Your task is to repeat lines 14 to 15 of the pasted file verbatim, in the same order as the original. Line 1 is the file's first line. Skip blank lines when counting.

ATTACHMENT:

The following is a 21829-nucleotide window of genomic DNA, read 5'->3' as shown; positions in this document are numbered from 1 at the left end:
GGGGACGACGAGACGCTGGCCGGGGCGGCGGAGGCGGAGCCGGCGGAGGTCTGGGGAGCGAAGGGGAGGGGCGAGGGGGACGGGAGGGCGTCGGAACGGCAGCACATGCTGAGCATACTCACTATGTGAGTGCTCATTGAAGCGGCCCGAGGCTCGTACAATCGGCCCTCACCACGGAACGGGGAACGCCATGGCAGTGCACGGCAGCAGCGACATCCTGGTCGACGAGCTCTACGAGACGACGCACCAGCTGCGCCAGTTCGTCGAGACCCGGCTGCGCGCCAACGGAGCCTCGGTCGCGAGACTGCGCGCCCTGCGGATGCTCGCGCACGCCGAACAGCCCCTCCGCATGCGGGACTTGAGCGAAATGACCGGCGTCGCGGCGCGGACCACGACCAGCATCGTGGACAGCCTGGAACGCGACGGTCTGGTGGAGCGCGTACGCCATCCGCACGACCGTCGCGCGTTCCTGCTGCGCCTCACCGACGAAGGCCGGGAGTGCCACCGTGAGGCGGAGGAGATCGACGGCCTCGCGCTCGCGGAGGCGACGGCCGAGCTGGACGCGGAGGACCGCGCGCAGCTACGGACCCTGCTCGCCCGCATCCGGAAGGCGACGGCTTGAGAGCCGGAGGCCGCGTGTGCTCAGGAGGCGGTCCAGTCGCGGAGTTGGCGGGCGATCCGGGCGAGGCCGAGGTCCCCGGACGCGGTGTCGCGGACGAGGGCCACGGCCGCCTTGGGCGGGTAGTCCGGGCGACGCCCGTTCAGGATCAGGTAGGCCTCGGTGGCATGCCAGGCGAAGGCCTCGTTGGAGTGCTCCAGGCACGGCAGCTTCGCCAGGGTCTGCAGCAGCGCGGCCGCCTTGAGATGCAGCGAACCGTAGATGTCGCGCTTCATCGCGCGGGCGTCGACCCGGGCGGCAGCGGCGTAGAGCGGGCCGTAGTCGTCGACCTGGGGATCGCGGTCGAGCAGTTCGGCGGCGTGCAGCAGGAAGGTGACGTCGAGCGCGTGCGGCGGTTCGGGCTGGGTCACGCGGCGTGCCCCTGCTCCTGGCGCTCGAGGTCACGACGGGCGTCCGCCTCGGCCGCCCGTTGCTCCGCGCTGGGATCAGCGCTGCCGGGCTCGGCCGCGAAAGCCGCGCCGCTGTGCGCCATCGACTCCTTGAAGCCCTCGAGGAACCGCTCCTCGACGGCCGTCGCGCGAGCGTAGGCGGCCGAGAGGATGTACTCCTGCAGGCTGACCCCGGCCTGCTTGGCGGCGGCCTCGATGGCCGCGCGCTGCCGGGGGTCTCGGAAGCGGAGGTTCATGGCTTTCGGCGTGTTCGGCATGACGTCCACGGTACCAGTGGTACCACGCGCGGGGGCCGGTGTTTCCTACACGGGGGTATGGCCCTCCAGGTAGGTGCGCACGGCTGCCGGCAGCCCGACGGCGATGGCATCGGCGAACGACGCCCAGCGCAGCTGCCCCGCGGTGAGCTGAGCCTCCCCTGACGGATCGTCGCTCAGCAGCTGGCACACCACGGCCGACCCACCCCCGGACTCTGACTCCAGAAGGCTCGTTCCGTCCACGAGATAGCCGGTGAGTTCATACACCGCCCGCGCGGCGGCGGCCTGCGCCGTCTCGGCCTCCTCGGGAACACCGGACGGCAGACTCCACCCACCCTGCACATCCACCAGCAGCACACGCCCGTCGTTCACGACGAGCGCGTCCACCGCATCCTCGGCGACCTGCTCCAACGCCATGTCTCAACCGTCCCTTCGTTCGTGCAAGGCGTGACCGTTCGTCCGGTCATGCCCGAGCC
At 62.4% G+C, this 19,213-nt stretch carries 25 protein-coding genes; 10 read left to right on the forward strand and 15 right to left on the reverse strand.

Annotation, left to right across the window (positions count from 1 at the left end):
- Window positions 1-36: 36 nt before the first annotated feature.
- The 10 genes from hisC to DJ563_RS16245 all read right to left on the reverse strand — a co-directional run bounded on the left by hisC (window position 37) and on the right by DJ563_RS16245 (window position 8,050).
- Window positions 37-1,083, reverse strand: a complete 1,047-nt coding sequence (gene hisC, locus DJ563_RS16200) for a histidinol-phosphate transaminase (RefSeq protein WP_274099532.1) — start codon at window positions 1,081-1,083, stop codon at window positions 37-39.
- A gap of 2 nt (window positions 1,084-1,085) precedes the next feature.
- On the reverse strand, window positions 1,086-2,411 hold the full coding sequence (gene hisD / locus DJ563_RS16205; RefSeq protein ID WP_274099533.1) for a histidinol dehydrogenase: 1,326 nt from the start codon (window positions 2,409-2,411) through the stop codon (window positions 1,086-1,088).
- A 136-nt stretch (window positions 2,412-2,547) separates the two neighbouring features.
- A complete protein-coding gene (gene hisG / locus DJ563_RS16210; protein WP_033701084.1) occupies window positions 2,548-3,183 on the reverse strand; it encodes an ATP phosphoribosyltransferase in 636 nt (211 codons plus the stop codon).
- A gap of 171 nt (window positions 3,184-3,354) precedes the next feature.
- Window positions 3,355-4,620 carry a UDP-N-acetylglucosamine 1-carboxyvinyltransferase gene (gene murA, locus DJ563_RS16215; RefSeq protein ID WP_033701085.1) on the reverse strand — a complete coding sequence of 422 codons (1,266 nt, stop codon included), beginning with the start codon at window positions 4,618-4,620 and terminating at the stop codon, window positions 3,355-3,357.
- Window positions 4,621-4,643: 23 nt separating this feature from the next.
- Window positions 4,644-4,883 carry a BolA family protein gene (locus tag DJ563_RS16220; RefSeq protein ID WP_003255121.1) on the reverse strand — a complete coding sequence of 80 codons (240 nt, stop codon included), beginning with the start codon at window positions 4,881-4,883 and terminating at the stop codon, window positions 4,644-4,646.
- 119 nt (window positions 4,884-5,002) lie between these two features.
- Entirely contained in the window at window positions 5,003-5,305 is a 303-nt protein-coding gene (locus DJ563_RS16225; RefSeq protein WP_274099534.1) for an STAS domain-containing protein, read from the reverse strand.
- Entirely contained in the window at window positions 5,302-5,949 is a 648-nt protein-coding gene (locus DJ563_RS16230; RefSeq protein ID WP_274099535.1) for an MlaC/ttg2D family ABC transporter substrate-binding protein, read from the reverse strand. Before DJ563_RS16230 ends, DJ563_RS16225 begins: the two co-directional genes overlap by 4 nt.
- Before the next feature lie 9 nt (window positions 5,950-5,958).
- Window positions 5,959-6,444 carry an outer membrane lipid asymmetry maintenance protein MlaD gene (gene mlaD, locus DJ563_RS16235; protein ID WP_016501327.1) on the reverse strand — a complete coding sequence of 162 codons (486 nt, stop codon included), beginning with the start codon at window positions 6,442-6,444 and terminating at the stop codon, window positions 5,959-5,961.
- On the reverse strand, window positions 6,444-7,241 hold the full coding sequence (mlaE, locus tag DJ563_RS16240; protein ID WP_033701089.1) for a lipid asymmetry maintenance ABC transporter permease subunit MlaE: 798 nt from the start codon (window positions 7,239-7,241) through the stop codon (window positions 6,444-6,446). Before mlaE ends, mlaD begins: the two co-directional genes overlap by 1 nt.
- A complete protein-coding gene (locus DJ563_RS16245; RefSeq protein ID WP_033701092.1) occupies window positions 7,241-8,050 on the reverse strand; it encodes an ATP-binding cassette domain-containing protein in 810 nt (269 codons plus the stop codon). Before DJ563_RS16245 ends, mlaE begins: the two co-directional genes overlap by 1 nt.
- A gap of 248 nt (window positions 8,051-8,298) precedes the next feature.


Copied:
- Window positions 4,621-4,643: 23 nt separating this feature from the next.
- Window positions 4,644-4,883 carry a BolA family protein gene (locus tag DJ563_RS16220; RefSeq protein ID WP_003255121.1) on the reverse strand — a complete coding sequence of 80 codons (240 nt, stop codon included), beginning with the start codon at window positions 4,881-4,883 and terminating at the stop codon, window positions 4,644-4,646.